SC Mission crowds slimmer with no dental care

jholleman@thestate.comAugust 3, 2013 

— Bethany Reynolds of York arrived outside the S.C. State Fairgrounds gate at 4 a.m. Friday, eager to be one of the first to get free health care at SC Mission Midlands 2013.

In an indication of how much smoother the annual mission event started this year, Reynolds was through the turnstile at 6 a.m. and had received both medical and eye care by 7:30 a.m. Last year, there still was a line in the parking lot to get in the gate at 7:30 a.m.

“It’s really a blessing,” Reynolds said of the event. “I went to a doctor recently, and just to be seen was almost $400.”

Reynolds works as a certified nurse assistant but doesn’t have health insurance. Last year, she worked in a security detail with the S.C. State Guard at SC Mission. She came back for help this year.

The difference in the mood this year was remarkable. Last year, the mission event was combined with the S.C. Dental Association’s Dental Access Days, and dentists treated 1,500 of the 2,795 patients seen at the two-day event. This year, Dental Access Days will be in North Charleston (Aug. 23-24), and no dental care is offered at SC Mission.

Travis Myers of Columbia missed that news. He had a wisdom tooth removed last year, and he arrived early this year because another wisdom tooth was giving him trouble. “I thought they had dental,” said Myers, who went ahead and had a physical since he was already in the gate. “I do appreciate the help,” he said.

After a slow start, the process started rolling around 6:30 a.m., with 30 people at a time led from the Ellison Building waiting facility to the makeshift clinics in the Cantey Building. Volunteers at eight stations processed the patients and moved them on to short waits for medical or eye exams.

Because the dozens of dental chairs took up more space, people last year waited in a large tent. Despite large fans, the tent grew warmer as the day dragged on. This year, there’s enough room that all of the waiting is in air-conditioned buildings. About 200 patients were in the Ellison Building at 6:30 a.m., and there were 203 volunteers already at work.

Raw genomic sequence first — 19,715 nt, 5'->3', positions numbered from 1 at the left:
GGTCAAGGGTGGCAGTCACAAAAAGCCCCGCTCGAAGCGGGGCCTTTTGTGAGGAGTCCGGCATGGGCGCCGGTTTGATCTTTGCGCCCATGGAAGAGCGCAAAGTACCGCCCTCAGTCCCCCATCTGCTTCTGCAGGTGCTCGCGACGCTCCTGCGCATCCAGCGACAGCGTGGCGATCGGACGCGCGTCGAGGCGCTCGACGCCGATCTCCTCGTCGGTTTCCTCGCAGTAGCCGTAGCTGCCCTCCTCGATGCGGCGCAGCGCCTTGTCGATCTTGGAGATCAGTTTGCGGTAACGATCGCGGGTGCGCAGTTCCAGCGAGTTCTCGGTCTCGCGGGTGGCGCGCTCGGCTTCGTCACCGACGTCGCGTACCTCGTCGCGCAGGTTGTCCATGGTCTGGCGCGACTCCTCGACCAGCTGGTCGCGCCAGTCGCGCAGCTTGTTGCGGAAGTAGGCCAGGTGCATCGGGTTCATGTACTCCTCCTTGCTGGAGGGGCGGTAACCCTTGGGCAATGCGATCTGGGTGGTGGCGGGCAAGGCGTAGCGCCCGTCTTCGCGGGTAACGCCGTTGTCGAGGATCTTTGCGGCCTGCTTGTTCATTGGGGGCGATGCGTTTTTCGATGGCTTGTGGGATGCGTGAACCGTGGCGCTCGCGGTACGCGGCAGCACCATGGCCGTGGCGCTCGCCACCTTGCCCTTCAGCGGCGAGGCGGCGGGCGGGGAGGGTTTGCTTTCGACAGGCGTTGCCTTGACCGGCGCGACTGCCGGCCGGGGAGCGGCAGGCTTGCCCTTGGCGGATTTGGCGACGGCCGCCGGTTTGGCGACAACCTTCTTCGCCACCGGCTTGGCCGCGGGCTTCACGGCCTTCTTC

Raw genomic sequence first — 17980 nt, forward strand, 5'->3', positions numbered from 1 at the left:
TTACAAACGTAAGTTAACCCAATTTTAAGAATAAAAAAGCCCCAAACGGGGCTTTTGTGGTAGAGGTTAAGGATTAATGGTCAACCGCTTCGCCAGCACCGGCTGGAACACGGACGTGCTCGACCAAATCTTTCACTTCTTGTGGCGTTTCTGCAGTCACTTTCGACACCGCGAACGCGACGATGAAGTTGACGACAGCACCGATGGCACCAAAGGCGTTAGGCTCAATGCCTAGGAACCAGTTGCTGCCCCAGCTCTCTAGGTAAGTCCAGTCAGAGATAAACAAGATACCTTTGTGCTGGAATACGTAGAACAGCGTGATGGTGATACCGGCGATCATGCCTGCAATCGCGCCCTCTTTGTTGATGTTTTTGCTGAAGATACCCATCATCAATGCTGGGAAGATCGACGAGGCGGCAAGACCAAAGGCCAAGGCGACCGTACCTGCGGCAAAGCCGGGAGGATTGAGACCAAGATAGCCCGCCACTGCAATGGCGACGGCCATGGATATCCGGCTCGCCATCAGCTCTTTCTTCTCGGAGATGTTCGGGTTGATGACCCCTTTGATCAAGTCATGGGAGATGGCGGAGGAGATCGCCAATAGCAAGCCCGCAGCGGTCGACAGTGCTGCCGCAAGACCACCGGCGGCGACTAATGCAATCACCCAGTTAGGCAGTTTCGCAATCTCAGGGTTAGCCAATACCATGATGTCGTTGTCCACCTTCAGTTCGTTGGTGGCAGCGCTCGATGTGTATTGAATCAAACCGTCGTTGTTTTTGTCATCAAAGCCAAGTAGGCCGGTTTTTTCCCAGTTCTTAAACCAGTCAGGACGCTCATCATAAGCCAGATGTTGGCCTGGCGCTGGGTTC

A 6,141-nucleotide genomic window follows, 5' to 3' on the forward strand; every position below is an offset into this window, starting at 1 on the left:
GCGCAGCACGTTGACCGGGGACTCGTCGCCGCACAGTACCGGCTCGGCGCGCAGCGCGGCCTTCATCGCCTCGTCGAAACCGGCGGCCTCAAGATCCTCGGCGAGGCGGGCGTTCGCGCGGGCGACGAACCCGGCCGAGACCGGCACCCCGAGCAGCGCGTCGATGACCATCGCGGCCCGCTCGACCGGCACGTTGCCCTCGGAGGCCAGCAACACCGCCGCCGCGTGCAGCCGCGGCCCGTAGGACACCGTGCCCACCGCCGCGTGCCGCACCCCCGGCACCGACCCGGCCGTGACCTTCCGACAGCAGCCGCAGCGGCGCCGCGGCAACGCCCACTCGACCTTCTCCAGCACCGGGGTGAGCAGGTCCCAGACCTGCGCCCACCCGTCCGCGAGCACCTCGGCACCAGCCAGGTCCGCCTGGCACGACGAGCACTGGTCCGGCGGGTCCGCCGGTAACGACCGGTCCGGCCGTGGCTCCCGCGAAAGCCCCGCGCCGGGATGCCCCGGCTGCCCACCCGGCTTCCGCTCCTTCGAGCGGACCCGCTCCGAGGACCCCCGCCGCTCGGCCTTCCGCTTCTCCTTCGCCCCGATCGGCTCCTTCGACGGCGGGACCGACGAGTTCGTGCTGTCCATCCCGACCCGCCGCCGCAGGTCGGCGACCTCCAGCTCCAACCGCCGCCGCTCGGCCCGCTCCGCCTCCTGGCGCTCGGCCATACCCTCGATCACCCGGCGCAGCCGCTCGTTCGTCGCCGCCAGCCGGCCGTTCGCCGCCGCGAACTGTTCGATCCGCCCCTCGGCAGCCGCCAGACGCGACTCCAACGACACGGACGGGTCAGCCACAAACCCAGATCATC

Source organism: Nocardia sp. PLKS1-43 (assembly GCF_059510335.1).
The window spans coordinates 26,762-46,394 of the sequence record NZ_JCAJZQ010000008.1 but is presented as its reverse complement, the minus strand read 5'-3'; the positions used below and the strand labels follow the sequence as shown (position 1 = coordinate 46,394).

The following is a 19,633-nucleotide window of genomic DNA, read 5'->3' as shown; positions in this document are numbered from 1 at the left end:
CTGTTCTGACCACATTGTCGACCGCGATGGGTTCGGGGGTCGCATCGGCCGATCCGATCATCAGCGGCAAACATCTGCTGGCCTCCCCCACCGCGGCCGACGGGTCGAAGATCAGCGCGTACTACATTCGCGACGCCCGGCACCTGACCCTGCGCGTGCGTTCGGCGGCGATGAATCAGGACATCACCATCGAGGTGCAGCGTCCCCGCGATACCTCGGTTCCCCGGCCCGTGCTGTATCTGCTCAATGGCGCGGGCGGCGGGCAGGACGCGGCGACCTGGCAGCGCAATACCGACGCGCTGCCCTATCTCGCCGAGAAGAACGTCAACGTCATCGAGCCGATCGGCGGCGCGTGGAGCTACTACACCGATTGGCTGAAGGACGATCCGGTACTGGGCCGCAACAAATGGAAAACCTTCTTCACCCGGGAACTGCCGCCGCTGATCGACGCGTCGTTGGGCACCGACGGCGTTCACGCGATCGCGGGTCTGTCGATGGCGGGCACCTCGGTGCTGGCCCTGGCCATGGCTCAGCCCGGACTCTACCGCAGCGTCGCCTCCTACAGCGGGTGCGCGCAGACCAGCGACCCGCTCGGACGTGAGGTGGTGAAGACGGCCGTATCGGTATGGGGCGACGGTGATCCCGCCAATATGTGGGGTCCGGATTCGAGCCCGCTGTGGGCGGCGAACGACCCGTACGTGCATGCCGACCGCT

Betty Austin of Kershaw waited a long time last year for medical care. This year, it looked like a shorter wait. “I’m just happy they’re doing it,” Austin said. “It’s a shame there are so many people hurting right now, but it’s a blessing there are things like this to help.”

Health care professionals volunteer their time, and community-minded companies provide the financial support for the event infrastructure. While the target is the 17 percent of the population with no insurance, anyone 17 and older was welcome.

Shirlacia Richardson of Columbia is a student at S.C. State and has student insurance, but that doesn’t include eye care. “I heard about this yesterday and decided to come,” she said.

Richardson is a biology major who hopes to go on to medical school. “Then I can be out here helping one day to give back,” she said.

By 8:30 a.m., there were only 36 slots still available for eye care on Friday, but there was no line or waiting for medical care. If last year is any indication, people could arrive in the afternoon and get medical care.

And the volunteers will be back from 6 a.m. until 3 p.m. on Saturday.

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